2012: Friday Walks, Ynys Llanddwyn

Off to Wales for this week’s walk. Ronnie takes us to a magical island.

Normally our Friday walks take place relatively near to where we live. So we can spend most of the day walking and enjoying ourselves. But today we decided to go further away. On a walk that we know is special. We first did it three years ago, just before Sarah had some major surgery. It’s in her book, but we’ve not written about it on here before.

It’s about a ninety mile drive from Liverpool. Around the North Wales coast, past Bangor and first left after crossing the Menai Straits to the island of Anglesey, Ynys Mon. Then around the southern coast of the island to the village of Newborough. This was set up in around 1280 by the brutal English invader Edward 1 as the new forced home of inhabitants from elsewhere on the island, as he wanted to build himself a castle and a new home, Beaumaris, where they used to live. (Edward went on to become the ‘Hammer of the Scots’ – he just didn’t like us Celts did he?)

Newborough (or Niwbwrch as it is in Welsh) these days is just a small village, and we turn left again at its centre, drive through a pine forest and park by the sand hills at the edge of the sea.

Off we go, into the sand hills

Lunch first today, funny how driving makes you hungry.

Then plant identification breaks out.

Sarah’s been careful to bring her Collins Complete Guide to British Wildflowers with her today. She knows we’re going somewhere special.

And then, like always on this walk, we pause. Because we know that we’re about to have our breath taken away. When we emerge from the sand hills.

Wow. Newborough Warren and the mountains of Snowdonia.

And from now on, this isn’t the kind of walk where you’re always looking ahead to the next thing. We’re always looking behind too, at the mountains and the clouds, as they hide them, shadow them, and reveal them.

We’re making for Ynys Llanddwyn, a small island in the opposite direction from Snowdonia.

In the distance, Ynys Llanddwyn.

Though in truth , it’s only an island for an hour or so a day, during the highest of tides.

The island shelters this bay from the open sea, like a lagoon.

Reaching the island we see how the sea is outside of the lagoon.

Going up on to the island there’s a notice board telling some mythical tale about why the island is a magical place, involving one of the 24 daughters of some king. All nonsense. But it is magical, a celebration of nature and geology.

The rocks we are now stepping up onto are pre-cambrian. Amongst the oldest things on earth, at least 550 million years old. And the thin, sandy soil on the rocks is home to thousands of nesting birds. And millions of wildflowers.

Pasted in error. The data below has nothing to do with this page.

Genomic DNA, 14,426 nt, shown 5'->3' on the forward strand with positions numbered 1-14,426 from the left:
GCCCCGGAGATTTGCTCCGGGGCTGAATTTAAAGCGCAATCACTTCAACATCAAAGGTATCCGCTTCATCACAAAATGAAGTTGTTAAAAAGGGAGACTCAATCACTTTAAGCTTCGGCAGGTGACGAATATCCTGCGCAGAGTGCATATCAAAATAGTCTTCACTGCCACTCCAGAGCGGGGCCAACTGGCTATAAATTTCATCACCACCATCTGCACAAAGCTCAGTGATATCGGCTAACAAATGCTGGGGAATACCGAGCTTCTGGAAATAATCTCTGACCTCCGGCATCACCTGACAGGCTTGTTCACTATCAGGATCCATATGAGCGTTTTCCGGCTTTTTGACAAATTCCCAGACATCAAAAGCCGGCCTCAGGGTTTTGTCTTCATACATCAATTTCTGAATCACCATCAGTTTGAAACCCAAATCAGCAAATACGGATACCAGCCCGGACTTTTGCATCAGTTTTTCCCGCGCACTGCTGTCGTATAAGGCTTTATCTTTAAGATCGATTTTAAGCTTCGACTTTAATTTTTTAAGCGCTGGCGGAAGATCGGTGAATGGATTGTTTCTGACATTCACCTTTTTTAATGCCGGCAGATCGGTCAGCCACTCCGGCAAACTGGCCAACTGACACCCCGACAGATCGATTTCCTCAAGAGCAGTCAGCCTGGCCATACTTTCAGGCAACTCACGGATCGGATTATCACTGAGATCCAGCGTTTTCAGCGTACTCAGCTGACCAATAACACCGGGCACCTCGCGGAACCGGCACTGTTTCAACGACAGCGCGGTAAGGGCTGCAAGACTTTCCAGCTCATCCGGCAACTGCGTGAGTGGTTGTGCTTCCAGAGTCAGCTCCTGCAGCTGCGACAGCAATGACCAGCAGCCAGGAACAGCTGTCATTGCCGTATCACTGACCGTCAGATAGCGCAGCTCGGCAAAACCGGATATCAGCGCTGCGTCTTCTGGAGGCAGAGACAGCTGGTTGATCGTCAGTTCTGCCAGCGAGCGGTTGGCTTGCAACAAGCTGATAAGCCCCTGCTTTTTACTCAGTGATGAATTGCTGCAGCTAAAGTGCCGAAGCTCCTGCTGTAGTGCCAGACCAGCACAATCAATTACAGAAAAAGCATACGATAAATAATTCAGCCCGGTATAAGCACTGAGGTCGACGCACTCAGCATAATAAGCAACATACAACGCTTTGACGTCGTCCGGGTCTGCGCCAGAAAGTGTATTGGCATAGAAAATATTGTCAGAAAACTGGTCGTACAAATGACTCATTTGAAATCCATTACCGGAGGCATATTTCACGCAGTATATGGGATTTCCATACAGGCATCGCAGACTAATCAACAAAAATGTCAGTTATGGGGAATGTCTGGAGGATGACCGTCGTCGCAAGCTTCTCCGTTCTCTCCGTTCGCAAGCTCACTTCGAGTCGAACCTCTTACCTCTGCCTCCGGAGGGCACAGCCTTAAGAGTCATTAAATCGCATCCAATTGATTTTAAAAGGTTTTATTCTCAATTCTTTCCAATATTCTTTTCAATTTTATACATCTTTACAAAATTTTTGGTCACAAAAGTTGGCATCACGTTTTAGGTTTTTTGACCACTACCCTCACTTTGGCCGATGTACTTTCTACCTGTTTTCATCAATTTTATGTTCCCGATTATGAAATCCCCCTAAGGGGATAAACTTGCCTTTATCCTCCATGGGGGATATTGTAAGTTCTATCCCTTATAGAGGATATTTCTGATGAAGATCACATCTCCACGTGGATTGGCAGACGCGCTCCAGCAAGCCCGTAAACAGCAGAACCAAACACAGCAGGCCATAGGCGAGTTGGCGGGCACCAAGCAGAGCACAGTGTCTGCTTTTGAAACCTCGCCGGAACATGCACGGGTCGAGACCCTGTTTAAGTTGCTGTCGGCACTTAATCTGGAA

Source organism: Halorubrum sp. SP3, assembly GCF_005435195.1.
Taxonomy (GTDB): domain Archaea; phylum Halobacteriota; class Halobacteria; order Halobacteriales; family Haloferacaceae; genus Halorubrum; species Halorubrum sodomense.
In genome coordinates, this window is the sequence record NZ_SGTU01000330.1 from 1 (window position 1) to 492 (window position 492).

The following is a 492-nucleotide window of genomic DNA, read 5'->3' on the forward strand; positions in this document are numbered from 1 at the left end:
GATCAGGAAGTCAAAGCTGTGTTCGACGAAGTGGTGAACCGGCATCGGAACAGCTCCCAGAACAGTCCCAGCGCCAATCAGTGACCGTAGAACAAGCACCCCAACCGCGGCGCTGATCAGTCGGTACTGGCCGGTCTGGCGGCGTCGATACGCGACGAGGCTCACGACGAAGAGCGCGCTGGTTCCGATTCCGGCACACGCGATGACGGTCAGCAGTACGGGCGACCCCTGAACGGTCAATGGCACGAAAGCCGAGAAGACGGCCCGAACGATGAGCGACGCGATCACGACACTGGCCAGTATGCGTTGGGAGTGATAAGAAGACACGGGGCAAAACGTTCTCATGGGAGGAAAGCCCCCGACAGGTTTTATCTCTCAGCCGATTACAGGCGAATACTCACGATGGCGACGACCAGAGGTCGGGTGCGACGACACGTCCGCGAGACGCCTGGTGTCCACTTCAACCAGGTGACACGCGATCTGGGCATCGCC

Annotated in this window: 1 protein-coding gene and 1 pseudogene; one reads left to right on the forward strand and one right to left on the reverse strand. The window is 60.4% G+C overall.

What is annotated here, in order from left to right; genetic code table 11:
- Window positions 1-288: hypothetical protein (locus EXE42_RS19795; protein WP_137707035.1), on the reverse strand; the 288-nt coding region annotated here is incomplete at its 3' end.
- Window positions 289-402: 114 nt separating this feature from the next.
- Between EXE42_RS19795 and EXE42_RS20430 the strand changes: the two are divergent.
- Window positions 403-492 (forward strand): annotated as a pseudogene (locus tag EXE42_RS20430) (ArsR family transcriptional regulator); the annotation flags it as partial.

Up onto the island, looking back at Snowdonia.

And down at periwinkles in a rock pool.

Through the gate and along the path.

Surrounded by wildflowers.

The most bluebells we have ever seen in one place. A perfect haven for these dark blue native British species.

The book.

Bluebells are the most obvious wildflowers, but they’re not alone. And Sarah is soon having a feast of identifying with her beloved book. ‘It’s rare, but it’s plentiful around here!’ she keeps exclaiming, crouched down as another treasure is discovered.

Spring Squill, ‘rare but plentiful!’

And we reach the beach at the far end of the island.

At peace.

Sarah gazes out at Snowdonia, the Llŷn and Ynys Enlli in the distance.

Then we make our way back, along the path on the stormy sea side of the island.

And back into the peaceful lagoon. Where someone’s taken her boots off…

And is paddling in paradise.

We’ve been here for hours now. Walking, filming, photographing, identifying and reading. And it’s such a perfect day we don’t want it to end. Or not yet anyway.

So we drive down the coast a bit.

To Rhosneigr, a place where we’ve camped in summers past.

And where we know a brilliant pizza shop, Aydins. So we get our pizzas and end the day having our tea, gazing still at the magical celtic coastline.

4 thoughts on “2012: Friday Walks, Ynys Llanddwyn

  1. jbaird

    Magical, indeed! I loved every one of your mystic pictures. Lagoons always intrigue me, as do those sea waters reflecting the light so brilliantly. Keep it coming. xx

    Reply
  2. Amanda Luson Cheetham

    I think I might have worked out how to respond to this stunning walk, your photograhs have an immediacy which bring one straight to the spot. The bluebells are gorgeous, how I love that blue and what is it about islands that is so appeaing? This island takes one away from the present and back into another time.Lovely !xx

    Reply
    1. Ronnie Hughes Post author

      Really good to hear from you Mandy, welcome to here. This really is a very special island, strangely like Iona, but much quieter. Or it was until we started writing about it! xx

      Reply

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